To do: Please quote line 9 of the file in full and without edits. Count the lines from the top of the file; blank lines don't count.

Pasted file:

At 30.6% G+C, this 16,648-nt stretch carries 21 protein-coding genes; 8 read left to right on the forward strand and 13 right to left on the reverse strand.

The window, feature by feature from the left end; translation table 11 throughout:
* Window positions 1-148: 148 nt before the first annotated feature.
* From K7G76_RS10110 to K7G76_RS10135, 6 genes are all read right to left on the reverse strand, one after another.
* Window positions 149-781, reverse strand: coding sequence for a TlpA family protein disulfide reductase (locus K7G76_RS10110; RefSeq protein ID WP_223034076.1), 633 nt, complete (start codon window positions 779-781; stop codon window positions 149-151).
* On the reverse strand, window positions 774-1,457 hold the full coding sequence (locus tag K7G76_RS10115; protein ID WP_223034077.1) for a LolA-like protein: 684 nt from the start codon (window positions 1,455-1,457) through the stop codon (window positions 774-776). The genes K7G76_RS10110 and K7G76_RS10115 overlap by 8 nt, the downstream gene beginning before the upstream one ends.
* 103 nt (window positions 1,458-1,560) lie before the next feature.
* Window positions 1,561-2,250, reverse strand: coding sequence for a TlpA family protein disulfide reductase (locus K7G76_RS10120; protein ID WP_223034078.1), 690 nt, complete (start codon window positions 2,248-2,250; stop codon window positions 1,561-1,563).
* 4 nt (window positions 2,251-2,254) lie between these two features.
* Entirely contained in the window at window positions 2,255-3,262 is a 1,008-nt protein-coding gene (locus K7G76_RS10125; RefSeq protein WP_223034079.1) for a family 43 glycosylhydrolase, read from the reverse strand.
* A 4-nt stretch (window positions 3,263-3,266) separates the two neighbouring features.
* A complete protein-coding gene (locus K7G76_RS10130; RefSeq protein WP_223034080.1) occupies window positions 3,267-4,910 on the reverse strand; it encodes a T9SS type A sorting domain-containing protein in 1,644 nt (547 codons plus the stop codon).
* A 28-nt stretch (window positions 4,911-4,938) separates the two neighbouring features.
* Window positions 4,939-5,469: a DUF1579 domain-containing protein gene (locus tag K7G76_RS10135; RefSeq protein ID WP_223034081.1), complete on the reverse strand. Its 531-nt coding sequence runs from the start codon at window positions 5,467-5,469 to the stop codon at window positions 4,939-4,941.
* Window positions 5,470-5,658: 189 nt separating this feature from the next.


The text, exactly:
* 4 nt (window positions 2,251-2,254) lie between these two features.